How Was Coffee Consumed In Early America?

The Beginning Of Coffee in America

Coffee In The Early Days In America

Even with the confusing health reports that come out every couple of years stating the health benefits of drinking coffee one year and the devastating effects of drinking the beverage the next, American’s can’t get enough of coffee. But how and why we drink coffee has changed over the years. In fact, if our relationship with Britain hadn’t broken down so many years ago, we might all still be drinking tea.

Blame It All On Captain John Smith

Up until the mid to late 1600s, coffee was pretty much unheard of in the new world. According to William H. Ukers for, even the Dutch immigrants, who were familiar with the beverage while in their homeland, did not bring any coffee with them when they traveled to America. Apparently, there isn’t any record of coffee beans being brought over with the early Mayflower riders either.

According to, the earliest mention of coffee in America came from Captain John Smith, one of earliest and most famous settlers to America. He knew of the beverage from his travels to Turkey and he talked about coffee with his colonist friends, but even so, coffee beans didn’t actually arrive in North America until the 1640’s.

The first coffee beans came from Dutch settlers, but it is said that these were often old and didn’t taste very good by the time it took for them to arrive. Because of this, coffee wasn’t a rousing success until settlers found a quicker way to transport it.

The earliest reference to coffee being brewed in North America came in 1668 when a beverage was prepared in New York. It was made with roasted coffee beans, sugar (or honey) and cinnamon.

Coffee or Tea

Coffee, tea and chocolate were brought to America at the same time during the end of the seventeenth century. Dorothy Jones became the first licensed coffee trader in 1670. She gained permission to sell coffee and chocolate with a license she received in Boston, Massachusetts.

At the time, tea was actually more expensive to purchase than coffee, but many of the colonist did not have the appropriate tools needed to roast their own beans and brew their own coffee. In addition, many of them did not have the time to do it anyway. However, for the wealthy, purchasing coffee that had to be roasted and ground before consuming served as a status symbol when entertaining guests. In the Southern states, slaves were often forced to grind the beans but often were not allowed to drink the coffee that came from them.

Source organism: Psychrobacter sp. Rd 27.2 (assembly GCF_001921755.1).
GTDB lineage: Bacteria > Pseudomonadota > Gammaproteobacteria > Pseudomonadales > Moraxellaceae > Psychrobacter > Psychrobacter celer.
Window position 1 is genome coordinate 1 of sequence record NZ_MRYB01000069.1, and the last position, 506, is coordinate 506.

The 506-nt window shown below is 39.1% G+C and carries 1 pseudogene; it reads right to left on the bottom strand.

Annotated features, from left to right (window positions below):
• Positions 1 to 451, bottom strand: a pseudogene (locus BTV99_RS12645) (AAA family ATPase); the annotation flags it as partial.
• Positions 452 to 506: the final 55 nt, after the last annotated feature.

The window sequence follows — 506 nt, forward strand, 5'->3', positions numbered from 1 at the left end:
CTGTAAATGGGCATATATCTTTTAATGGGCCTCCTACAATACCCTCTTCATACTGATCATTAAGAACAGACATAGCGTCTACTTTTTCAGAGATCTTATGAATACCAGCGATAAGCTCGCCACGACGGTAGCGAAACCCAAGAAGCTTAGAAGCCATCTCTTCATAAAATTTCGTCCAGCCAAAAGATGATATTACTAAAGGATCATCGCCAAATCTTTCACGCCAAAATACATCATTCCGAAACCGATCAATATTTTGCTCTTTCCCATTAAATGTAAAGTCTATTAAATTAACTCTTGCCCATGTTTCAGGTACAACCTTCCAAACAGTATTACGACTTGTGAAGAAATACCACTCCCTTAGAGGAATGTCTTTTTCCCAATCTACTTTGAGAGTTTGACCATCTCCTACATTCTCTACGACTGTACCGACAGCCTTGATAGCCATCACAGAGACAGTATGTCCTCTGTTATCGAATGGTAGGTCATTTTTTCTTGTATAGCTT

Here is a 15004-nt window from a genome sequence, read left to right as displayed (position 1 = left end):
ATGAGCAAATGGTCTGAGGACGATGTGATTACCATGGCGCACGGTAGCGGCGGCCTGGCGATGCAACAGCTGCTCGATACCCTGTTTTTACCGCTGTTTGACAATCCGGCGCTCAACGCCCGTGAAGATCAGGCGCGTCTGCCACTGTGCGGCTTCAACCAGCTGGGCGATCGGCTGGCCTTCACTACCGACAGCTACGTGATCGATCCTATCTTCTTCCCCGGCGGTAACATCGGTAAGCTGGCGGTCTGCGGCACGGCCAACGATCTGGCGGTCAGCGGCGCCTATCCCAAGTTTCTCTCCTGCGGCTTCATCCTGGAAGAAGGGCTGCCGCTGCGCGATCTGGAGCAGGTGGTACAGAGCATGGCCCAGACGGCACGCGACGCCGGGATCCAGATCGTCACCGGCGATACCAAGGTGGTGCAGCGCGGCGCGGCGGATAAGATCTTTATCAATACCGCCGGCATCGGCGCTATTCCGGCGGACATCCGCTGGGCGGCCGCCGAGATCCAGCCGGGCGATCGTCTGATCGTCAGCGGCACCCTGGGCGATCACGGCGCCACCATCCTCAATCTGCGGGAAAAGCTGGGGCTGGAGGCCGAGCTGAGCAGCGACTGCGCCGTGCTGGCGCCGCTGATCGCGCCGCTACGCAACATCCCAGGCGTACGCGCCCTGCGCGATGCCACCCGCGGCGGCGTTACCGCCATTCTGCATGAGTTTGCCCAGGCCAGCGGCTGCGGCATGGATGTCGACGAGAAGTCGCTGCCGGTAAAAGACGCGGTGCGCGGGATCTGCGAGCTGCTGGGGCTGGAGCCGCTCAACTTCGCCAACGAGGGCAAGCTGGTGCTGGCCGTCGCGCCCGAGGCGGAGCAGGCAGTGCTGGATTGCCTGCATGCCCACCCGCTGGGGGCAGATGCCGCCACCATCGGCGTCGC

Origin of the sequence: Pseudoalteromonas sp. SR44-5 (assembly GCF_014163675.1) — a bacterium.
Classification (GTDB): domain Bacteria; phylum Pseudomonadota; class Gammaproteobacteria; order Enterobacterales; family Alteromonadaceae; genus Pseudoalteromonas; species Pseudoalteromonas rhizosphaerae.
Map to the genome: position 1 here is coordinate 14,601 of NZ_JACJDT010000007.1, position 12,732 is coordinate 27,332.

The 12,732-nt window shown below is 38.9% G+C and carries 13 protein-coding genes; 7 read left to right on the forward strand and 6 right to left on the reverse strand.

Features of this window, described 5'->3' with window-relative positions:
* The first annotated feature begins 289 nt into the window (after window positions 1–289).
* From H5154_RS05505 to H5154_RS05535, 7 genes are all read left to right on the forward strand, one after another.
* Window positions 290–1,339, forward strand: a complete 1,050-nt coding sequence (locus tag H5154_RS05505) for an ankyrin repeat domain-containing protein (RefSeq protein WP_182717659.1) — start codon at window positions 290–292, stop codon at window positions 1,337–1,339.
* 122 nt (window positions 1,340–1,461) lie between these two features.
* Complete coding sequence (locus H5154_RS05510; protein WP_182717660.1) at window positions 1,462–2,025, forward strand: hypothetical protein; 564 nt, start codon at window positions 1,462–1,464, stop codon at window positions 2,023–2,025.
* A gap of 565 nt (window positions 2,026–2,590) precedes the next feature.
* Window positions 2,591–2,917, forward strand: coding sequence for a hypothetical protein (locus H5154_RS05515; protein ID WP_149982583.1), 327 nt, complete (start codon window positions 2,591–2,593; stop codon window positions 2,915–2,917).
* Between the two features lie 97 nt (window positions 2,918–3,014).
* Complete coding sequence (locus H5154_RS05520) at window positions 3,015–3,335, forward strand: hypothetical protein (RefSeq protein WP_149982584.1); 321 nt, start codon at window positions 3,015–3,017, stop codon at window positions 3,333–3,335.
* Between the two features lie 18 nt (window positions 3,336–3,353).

For those who had money to purchase coffee beans but had no desire or means to prepare them, coffeehouses became very popular.

Coffee Became Political

The London Coffee House was the very first coffee house set up in Boston. It opened its doors in 1689. Coffeehouse often served as a way for one to get their fill of the news of the day, exchange ideas with others or simply read papers or pamphlets aloud. And coffee houses didn’t distinguish the poor from the rich either. Their money spend the same. However, this pleasantry did not extend to women as they were not allowed inside.

One of the most famous early coffeehouses was the Green Dragon coffeehouse and tavern. It is credited for becoming the “Headquarters of the Revolution” because of the political meetings that were held in the tavern’s basement. Later in 1764, Paul Revere and other members of the St. Andrew’s Lodge of Freemasons purchased the tavern where the Sons of Liberty would meet.

For the most part, coffee and tea coexisted in peace in early America. Then trouble trouble began to brew when King George enacted the Stamp Act in 1765 in which the colonist cried the chant, “no taxation without representation.” The act was repealed a year later, but taxes reared their ugly heads once again in 1767. Taxes were placed on items like paint, oils, lead, glass and tea. In retaliation, the colonists refused to import any goods from England. Since this distressed the English manufacturers, the Parliament repealed every tax – except for the one placed on tea. Instead of continuing to purchase their tea from England, the early Americans began smuggling their tea elsewhere.